However, Roberts said that the primary reasons for the government’s interest in this vast, scarcely populated and strategically located region lie in its capacity to absorb China’s growing population and its potential role as a gateway for economic expansion towards the west.
“Already there are steps being taken to develop the urban centres of Urumqi and Kashgar as northern and southern commercial centres oriented towards Central Asia and beyond,” he added, “but the Uyghurs habitation of its historical homeland is an obstacle to their realisation.”
On Apr. 23, another episode of violence took place in Maralbeshi county (Bachu in Chinese), approximately 1,200 km southwest of Urumqi, the capital of Xinjiang. The clash left 21 people dead, according to Chinese authorities, who attributed it to the action of terrorist groups.
In the paper “Imaginary Terrorism?”, Roberts underlines the great impact that the recognition by the U.N. and the U.S. of the Eastern Turkestan Islamic Movement as a terrorist organisation in 2002 has had on the debate between Uyghur advocacy groups and the Chinese government.
Although there is little or no evidence that last year’s clashes in the region are the work of any terrorist organisations, he said, “There is a strong possibility that further desperation within the Uyghur population could eventually lead to the creation of such groups in the future.”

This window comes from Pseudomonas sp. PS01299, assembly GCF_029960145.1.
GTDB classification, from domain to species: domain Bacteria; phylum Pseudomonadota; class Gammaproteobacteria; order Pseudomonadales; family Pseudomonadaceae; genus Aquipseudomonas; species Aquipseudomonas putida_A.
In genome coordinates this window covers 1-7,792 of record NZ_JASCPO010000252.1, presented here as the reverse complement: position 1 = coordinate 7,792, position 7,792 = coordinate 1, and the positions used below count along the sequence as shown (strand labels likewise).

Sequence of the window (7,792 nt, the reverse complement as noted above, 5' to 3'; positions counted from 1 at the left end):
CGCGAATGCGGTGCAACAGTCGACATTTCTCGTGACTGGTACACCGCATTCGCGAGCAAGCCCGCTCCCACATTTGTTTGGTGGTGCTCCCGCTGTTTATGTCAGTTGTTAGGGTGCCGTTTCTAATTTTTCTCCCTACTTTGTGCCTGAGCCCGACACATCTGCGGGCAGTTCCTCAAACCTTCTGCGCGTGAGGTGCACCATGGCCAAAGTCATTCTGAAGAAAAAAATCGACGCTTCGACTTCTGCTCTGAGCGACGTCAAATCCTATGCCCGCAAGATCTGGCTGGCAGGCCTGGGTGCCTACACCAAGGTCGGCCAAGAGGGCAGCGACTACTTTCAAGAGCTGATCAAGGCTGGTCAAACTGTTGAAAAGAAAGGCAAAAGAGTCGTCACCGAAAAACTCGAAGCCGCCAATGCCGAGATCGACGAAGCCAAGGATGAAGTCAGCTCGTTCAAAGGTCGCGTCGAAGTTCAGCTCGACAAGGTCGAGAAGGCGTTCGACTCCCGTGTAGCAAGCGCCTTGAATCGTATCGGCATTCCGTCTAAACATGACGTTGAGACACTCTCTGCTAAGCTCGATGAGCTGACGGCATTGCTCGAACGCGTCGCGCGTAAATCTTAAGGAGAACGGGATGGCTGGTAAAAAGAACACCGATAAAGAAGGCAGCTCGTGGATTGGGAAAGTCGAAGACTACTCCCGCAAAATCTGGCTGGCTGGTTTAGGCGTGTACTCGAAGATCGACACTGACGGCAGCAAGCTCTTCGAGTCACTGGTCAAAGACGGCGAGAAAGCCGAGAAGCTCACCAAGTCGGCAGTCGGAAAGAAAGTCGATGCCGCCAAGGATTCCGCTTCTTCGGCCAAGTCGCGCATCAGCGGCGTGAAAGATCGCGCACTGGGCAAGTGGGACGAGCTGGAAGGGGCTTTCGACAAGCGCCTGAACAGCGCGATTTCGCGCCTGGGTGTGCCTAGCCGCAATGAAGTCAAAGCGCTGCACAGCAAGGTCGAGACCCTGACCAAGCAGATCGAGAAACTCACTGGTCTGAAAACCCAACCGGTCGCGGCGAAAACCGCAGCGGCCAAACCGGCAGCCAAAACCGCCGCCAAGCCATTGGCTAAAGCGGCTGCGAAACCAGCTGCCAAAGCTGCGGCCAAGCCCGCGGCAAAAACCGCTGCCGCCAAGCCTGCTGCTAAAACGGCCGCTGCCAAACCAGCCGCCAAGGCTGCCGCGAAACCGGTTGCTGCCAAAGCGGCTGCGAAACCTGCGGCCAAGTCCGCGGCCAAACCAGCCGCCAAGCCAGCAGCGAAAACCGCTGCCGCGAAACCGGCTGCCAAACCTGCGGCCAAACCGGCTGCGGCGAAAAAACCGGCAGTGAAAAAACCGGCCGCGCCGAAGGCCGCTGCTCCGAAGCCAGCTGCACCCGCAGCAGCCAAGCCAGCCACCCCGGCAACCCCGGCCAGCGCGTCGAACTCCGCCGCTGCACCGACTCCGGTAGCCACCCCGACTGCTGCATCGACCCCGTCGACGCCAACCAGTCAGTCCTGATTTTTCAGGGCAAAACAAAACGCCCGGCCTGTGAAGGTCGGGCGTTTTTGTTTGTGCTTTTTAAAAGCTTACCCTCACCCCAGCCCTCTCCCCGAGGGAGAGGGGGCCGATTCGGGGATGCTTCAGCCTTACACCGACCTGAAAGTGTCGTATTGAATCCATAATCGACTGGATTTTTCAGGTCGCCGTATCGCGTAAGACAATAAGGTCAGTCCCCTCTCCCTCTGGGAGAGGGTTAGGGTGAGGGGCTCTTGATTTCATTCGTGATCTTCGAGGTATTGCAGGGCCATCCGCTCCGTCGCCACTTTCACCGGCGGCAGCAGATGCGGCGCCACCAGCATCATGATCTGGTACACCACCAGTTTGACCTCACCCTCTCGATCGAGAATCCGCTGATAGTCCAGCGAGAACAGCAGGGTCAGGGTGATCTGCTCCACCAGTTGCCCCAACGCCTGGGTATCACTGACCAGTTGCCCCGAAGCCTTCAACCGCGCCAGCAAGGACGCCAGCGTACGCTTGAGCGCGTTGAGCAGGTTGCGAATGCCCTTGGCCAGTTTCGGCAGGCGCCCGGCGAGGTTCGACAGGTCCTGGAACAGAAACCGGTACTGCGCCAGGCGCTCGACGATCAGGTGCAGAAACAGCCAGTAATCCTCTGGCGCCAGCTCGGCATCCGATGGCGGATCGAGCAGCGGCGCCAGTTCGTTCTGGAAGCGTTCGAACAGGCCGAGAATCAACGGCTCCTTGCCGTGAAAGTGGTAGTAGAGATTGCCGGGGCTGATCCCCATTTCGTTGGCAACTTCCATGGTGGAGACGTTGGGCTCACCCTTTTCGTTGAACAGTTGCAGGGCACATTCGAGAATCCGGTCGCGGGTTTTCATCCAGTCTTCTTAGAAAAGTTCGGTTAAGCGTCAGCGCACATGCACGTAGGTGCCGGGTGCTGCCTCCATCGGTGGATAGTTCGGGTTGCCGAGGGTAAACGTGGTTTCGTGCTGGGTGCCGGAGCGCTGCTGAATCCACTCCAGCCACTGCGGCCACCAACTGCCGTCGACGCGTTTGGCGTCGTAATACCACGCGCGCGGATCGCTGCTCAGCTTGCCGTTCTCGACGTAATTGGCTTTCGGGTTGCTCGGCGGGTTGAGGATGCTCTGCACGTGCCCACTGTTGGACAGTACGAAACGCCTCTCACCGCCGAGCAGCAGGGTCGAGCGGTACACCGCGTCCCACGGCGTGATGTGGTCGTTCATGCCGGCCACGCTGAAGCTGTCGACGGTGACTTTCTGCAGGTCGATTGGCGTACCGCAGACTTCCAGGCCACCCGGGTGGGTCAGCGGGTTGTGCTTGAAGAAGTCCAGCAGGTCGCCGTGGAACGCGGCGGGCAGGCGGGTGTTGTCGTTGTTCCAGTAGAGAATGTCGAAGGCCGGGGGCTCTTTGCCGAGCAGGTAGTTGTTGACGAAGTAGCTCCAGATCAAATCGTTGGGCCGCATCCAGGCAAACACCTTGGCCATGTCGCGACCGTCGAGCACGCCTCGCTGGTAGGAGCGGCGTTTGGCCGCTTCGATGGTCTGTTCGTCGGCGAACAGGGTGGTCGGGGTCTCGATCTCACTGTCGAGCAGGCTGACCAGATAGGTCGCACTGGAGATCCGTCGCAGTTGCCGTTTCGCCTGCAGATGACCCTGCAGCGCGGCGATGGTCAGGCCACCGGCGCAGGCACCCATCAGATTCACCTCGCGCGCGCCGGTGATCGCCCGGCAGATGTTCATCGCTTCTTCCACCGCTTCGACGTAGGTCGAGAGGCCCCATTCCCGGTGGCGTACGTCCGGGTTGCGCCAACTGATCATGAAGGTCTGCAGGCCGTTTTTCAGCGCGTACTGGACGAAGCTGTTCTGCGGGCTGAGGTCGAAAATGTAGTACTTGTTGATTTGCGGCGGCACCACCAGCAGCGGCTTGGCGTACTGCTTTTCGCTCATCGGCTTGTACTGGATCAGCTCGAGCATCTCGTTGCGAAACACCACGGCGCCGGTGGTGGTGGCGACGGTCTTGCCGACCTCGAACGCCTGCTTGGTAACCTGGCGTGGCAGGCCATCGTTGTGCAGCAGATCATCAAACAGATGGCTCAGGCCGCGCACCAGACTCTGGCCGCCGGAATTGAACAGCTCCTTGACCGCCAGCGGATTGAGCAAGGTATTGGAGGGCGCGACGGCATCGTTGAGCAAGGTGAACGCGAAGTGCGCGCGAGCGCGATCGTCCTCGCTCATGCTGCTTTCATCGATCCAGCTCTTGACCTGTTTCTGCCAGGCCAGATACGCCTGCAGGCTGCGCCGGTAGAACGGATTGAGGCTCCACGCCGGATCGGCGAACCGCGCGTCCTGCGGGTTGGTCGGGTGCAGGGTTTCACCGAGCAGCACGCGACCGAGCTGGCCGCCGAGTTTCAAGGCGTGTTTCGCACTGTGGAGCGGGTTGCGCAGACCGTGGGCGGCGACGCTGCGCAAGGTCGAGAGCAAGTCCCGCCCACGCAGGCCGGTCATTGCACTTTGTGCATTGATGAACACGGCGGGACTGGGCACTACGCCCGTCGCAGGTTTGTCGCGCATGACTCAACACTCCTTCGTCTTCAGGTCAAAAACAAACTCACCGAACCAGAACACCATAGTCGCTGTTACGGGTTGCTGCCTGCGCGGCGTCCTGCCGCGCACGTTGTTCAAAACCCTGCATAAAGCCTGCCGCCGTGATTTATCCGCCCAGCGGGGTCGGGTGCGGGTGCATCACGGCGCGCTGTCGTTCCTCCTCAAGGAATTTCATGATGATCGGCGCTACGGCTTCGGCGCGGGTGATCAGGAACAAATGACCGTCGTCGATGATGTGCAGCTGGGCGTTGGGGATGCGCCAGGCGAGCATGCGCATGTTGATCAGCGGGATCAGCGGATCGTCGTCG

Roberts also noted that even the most radical Uyghurs opposing Chinese policies don’t seem to be attracted by transnational Jihadist ideology, being instead focused on the Chinese state.
“The more they suppress, the more Uyghurs desire self-determination,” said Phillips, “China has been creating its own enemies, who were not in existence before.”
Action from the U.N. is urgently needed if, as the WUC report states, “the large influx of Han Chinese migration since 1949 … has resulted in a substantial shift in the demographic composition of the XUAR from 6% Han Chinese and 75% Uyghur in 1953, to approximately 40% Han Chinese and 45% Uyghur today”.
“However, past experiences working with other U.N. bodies suggest that the Chinese authorities will not likely meaningfully implement the recommendations made to them by the Committee,” Phillips said.
According to experts of the Office of the High Commissioner for Human Rights in Geneva contacted by IPS, “Several [U.N.] Special Procedures have requested to visit China to address different issues, but are awaiting invitations. The High Commissioner for Human Rights … has appealed to the authorities to adopt holistic strategies that address the grievances and concerns of minorities in China.”
National and international mechanisms covering the issue already exist, such as the IESCR and the International Convention on the Elimination of All forms of Racial Discrimination (both ratified by China), the Covenant on Civil and Political Rights (signed in 1998, but not ratified yet) and the national law on Regional Ethnic Autonomy, adopted in 1984.
“Laws appear to afford these rights, but once you scratch below the surface, any autonomy … has been completely undermined and eroded by contradictory regulations,” Phillips told IPS.
“Amending the laws is vital, but unless they are meaningfully implemented, the amended laws would not be worth the paper they’re written upon.”